The Iraqi Translation Project.

Paul Braterman writes for The Conversation about an admirable project:

In early August, I wrote a piece for The Conversation on how to present evolution in the face of politically motivated misdirection. As a result, I found myself translated into Arabic, invited to comment on the Iraqi situation, befriended on Facebook by numerous people from Iraq, including battle-ravaged Mosul, as well as other Arabic-speaking countries. Then I was contacted by the Iraqi Translation Project, who have since translated several of my pieces into Arabic.

The Iraqi Translation Project (ITP) is one of several similar projects that have sprung up in recent years […]. ITP started in 2013. Its materials are archived on its website, and accessible through Facebook, where it has over 140,000 followers, and on YouTube. The closely related Arabic-language Real Science, founded in 2011, also has its own website (now bilingual) and Facebook page. […]

The longer-term ambition is to set up a professional translation project that will inspire young Arabic-speakers to play their full role in today’s world. […] So far, ITP has translated over 2,000 articles, 60 documentaries and 150 videos. Topics cover a wide range of subjects, from Sumerian civilisation, gravity waves and political secularism, to female philosophers and interbreeding of modern humans with Neanderthals and Denisovans.

This kind of thing gives me hope that maybe the world isn’t going entirely to hell. Thanks, Trevor!


  1. maybe the world isn’t going entirely to hell.

    The (scientific) truth was always out there. But can you make everybody go and look? Or does it get smothered by “politically motivated misdirection”?

    An example of something anti-scientific (I’m not sure what, but its difficult to see as politically motivated): around the time of the eclipse last year across North America, I was hunting round youtube for good videos of it. The more my search history built up, the more I was getting suggestions of “the eclipse proves the world is flat”/NASA has been spreading lies for decades.

    It is (as ever) difficult to be sure whether these people are serious/trolling. Some of them seemed to have gone to considerable effort to mash up NASA education videos with home experiments (despite those same NASA materials explaining that mucking around with a tennis ball, basketball and desklamp in your darkened bedroom didn’t count as ‘scientific’).

    No civilisation advanced enough to have left records has ever thought the world was flat. Columbus was not setting out to disprove it: the dispute was about the diameter of the earth; not whether it was a globe.

    Shall I start peeving about the lamentable state of education in the sciences these days?

    In such fertile ground, I can see how the pronouncements from somebody untethered to truth could flourish; especially with large dollops of internet fertiliser spread by foreign powers.

  2. David Marjanović says

    No civilisation advanced enough to have left records has ever thought the world was flat.

    Even Ancient Mesopotamia and Sufficiently Ancient Egypt?

    In the Bible, there’s the rather late Book of Job calling the Earth “round” and saying it is “suspended from nothing”. Earlier parts explicitly describe it as a square that rests on pillars, and that’s before we get to the Book of (H)Enoch that was eventually kicked out for being too embarrassing (…but is cited a lot in the New Testament).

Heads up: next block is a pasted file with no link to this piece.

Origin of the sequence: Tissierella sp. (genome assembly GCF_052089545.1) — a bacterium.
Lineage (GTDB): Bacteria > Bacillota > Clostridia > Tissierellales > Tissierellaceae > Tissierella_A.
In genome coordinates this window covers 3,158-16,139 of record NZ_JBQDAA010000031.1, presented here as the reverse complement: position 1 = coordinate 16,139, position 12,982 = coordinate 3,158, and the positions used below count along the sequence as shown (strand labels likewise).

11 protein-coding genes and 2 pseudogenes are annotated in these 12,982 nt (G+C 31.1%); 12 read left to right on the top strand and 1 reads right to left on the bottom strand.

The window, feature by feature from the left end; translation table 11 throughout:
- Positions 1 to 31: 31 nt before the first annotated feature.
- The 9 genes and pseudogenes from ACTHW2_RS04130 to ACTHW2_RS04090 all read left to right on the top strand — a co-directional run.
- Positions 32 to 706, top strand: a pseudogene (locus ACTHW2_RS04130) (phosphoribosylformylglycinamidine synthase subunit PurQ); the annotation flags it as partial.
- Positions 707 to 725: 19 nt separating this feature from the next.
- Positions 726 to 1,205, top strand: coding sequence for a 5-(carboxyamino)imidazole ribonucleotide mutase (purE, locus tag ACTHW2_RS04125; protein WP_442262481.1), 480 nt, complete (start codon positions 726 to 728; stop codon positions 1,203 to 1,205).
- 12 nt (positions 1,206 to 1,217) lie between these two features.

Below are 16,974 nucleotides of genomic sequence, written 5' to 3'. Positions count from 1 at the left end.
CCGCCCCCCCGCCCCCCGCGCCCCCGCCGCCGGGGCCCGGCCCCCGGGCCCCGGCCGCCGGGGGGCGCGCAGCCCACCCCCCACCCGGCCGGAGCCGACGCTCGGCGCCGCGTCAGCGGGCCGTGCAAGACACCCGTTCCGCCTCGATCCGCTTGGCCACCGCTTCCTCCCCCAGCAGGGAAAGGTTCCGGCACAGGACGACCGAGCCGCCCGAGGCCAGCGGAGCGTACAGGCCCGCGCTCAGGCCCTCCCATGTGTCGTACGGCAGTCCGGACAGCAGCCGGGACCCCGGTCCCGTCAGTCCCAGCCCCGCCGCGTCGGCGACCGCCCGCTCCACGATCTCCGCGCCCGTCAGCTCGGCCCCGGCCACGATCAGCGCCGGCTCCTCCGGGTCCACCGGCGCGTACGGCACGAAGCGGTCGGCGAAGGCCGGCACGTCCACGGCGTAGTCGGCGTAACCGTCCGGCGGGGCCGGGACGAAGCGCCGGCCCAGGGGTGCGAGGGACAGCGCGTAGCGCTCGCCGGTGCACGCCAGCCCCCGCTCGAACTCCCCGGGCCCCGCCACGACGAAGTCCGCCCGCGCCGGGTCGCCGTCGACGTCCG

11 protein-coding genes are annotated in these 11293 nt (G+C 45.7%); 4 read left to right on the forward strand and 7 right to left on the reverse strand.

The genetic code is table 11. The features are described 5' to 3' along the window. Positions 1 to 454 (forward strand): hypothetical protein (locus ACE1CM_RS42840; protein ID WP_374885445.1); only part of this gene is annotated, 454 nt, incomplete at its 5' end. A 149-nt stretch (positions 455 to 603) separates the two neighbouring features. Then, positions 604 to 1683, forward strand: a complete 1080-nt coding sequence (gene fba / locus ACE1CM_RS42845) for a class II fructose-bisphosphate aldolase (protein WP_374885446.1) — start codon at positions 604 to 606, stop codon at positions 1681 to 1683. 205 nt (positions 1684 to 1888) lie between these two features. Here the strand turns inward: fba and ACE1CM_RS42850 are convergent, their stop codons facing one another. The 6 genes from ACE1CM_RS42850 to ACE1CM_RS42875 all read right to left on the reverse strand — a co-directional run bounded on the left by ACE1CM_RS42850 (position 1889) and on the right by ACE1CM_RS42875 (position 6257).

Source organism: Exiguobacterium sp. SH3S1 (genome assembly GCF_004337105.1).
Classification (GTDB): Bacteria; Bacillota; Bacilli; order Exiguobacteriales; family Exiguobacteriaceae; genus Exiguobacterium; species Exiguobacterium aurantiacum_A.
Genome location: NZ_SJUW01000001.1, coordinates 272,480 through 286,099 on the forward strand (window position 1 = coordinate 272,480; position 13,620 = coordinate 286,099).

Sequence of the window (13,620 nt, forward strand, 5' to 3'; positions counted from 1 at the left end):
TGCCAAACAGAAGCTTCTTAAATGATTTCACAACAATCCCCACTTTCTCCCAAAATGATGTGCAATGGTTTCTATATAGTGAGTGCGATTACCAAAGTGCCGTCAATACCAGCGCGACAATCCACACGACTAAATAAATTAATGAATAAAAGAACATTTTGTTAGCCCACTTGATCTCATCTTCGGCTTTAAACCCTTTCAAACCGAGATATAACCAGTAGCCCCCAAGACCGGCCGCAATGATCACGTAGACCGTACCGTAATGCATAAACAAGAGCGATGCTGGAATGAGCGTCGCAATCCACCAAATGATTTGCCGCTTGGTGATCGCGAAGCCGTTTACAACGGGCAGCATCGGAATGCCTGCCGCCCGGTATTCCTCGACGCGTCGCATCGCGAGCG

3. Ken Miner says

    Even Ancient Mesopotamia and Sufficiently Ancient Egypt?

    Yeah, I was thinking the same thing.

    BTW the concept of “air rights” seems basically to treat the earth as flat. If you extended the rights conically and regarded air as irrelevant (as we woud have to do today) one would soon “own” vast expanses of the universe! See the Wikipedia article, which includes: “This legal concept is encoded in the Latin phrase Cuius est solum, eius est usque ad coelum et ad inferos (‘For whoever owns the soil, it is theirs up to Heaven and down to Hell'”.

  4. It’s no longer true, though: property rights extend only a reasonable distance above tall structures, or flying over private land would be impossible.

  5. There must be an upper limit to national airspace, or otherwise satellites would be violating it constantly. Or is it just that the concept is ignored by convention when it comes to high orbits?

  6. David Marjanović says

    The concept that national airspace has an upper limit does seem to be universally recognized, but there’s no agreement and little argument about where to draw the boundary, says the Wikipedia article on airspace.

    ‘For whoever owns the soil, it is theirs up to Heaven and down to Hell’

    There is no “for” in there, nor any other conjunction. I’ve gone ahead and fixed the article.

  7. Your private property rights over airspace, at least in the US, extend only about 500 feet up, to the start of “navigable airspace” (US vs. Causby; a farmer whose chickens were bothered by low-flying bombers in 1946).
    The right of any nation to use outer space freely was established in 1967 in the Outer Space Treaty; no sovereign claims in outer space. The treaty doesn’t explicitly define “outer space”, annoyingly, but it implies at several points that it includes anything in orbit, which pretty much means 100km and up.

  8. Private airspace in NYC and other skyscraping cities is now well above 500 feet. In the U.S. and Canada, FL 600 (a nominal altitude of 60,000 feet ~ 18 km, varying with air pressure) is the limit of controlled airspace, so operation above that may technically invade national interest, but is not regulated in detail (visual flight rules still apply, of course — you can’t near-miss other planes with impunity).

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